AP Movie Writer
Some years, Academy Awards voters just want to feel right about themselves, their industry, their country. And maybe honor one of their own who hasn’t always shared in the love of his peers.
That could explain why Ben Affleck’s “Argo” has gone from best-picture longshot to Oscar favorite over such competitors as Steven Spielberg’s stately but talky Civil War portrait “Lincoln” or Kathryn Bigelow’s brilliant yet contentious CIA thriller “Zero Dark Thirty.”
“Argo” is a feel-good thrill ride that’s patriotic enough to warrant a good “USA! USA!” chant as the credits roll. It’s all about how Hollywood helped save some lives. And a best-picture win could be viewed as righting a wrong after Affleck inexplicably missed out on a best- director nomination.
“There’s a surge to embrace Ben Affleck in the aftermath of his Oscar snub. It seems like such an outrage that his film is benefiting from it as a result,” said Tom O’Neil, who runs the awards website GoldDerby.com. “It really is a pro-‘ Argo’ movement more than it is a kind of shrug off of ‘Lincoln’ or a disparagement of ‘Zero Dark Thirty.’ Hollywood is rallying around one of their wounded own.”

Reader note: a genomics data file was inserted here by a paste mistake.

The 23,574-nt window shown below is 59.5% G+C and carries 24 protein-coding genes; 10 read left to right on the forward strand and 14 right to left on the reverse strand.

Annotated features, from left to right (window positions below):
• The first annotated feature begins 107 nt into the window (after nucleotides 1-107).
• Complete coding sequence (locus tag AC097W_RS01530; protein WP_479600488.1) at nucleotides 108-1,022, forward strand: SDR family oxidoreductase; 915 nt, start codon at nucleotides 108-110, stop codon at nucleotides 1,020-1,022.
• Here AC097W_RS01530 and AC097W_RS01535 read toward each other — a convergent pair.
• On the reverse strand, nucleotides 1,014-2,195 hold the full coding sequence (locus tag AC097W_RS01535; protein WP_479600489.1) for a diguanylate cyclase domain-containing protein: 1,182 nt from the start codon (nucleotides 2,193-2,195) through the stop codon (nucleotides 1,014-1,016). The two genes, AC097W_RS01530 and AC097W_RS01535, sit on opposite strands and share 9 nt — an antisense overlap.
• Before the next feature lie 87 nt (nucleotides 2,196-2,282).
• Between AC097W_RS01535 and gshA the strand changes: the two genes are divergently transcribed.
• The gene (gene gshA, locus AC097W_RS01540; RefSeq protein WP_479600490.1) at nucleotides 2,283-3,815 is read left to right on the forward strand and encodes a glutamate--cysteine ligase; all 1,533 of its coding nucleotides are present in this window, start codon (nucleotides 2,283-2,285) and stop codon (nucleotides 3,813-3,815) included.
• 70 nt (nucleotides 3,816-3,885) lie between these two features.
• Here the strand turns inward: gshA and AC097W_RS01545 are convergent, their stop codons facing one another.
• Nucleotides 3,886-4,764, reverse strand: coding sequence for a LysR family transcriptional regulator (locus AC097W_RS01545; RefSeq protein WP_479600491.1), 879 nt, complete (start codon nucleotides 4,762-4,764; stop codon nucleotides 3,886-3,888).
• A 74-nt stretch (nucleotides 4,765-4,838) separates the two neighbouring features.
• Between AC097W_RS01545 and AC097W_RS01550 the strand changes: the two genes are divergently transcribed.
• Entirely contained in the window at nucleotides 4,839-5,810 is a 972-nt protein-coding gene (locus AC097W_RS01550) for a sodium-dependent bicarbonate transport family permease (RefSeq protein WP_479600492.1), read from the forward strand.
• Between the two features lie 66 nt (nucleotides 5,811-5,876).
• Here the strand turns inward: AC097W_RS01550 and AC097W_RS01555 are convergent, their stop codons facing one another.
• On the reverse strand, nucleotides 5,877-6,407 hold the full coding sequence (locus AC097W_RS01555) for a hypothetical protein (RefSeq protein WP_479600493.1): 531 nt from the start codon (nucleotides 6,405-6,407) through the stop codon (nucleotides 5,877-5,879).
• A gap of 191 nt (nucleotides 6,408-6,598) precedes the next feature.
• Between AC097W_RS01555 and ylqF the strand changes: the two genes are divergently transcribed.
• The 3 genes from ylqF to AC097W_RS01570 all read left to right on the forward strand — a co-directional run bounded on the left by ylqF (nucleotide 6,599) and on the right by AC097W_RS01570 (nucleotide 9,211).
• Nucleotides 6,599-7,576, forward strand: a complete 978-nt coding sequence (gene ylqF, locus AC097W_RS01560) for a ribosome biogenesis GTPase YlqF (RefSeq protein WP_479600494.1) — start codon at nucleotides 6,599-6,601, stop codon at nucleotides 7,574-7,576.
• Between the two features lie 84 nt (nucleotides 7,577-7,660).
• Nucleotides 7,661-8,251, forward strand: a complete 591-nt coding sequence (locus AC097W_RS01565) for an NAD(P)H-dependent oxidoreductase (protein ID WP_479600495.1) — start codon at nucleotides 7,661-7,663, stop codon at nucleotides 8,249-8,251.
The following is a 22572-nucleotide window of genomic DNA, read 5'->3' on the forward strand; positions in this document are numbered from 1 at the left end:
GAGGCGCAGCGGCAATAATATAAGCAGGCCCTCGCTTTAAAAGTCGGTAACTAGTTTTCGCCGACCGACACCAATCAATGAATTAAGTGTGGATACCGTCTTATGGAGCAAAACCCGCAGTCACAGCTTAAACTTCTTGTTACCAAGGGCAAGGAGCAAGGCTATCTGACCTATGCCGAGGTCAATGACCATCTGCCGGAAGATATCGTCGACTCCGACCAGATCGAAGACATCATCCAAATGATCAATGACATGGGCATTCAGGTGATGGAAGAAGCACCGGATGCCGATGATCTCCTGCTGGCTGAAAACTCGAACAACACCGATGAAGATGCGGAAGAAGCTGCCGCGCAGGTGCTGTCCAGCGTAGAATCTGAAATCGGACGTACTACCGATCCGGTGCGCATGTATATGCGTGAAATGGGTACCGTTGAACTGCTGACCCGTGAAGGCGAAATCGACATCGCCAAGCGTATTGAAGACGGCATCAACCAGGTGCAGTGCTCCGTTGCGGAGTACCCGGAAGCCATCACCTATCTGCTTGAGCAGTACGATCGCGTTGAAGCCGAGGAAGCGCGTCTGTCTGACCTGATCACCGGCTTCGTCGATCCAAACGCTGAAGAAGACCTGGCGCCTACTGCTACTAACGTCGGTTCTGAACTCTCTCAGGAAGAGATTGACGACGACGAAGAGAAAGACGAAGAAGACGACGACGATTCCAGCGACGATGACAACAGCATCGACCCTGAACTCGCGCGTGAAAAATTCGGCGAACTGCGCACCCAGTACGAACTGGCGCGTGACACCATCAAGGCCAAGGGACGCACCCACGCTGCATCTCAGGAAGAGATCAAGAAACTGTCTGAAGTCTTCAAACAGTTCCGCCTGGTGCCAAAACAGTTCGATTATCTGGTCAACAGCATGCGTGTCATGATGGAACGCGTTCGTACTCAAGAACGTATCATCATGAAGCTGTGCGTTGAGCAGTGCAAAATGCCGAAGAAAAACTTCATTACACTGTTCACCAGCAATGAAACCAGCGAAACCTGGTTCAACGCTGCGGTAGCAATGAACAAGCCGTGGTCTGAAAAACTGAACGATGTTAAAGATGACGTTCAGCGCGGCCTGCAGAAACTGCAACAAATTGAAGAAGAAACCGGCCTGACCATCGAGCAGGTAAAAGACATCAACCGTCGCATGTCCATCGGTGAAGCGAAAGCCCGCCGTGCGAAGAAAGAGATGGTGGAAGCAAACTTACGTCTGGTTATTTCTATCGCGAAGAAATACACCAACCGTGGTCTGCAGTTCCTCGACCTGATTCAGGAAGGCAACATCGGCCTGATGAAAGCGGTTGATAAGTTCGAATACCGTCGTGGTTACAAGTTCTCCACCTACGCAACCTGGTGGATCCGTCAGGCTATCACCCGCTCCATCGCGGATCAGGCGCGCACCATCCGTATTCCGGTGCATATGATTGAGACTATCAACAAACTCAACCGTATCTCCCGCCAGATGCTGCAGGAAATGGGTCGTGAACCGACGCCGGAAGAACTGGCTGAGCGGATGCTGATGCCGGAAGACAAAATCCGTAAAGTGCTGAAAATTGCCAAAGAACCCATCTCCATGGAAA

“Argo” is one of three true-life best-picture nominees steeped in different eras of U.S. history. Spielberg’s “Lincoln,” which leads the Oscars with 12 nominations and looked like the front-runner until “Argo” began winning top honors at other awards shows, is a towering study of Abraham Lincoln as he maneuvers to end the war and pass the 13th Amendment abolishing slavery. “Argo” tells of a little-known victory amid an otherwise enervating chapter in American foreign affairs during the Iran hostage crisis. Bigelow’s “Zero Dark Thirty” is a dark story of this last dark decade as the CIA builds leads that result in the Navy SEALs raid that killed Osama bin Laden.
In their way, all three are stories of American triumph, but told with wildly divergent tones. “Lincoln” is a saga of hope amid national tragedy, meticulously researched but a little emotionally remote because of its attention to Washington deal-making, 1860s-style. “Zero Dark Thirty” is a bleak tale of uncertain patriotism, also meticulously researched but at times more than a little emotionally repugnant because of the questionable means it depicts in a righteous cause.
“Argo” is the one that turns triumph into an end-zone dance. Affleck has taken knocks in the past over his acting, but in only his third film as director, he shows complete mastery of populist movie-making. He gives viewers great drama, great laughs, agonizing tension and an exultant finale, all while playing loose with the facts in a way audiences can forgive in the name of a terrific piece of entertainment.
In the film, a CIA rescue specialist organizes a daring plot to get six Americans out of revolutionary Iran by disguising them as film crew members.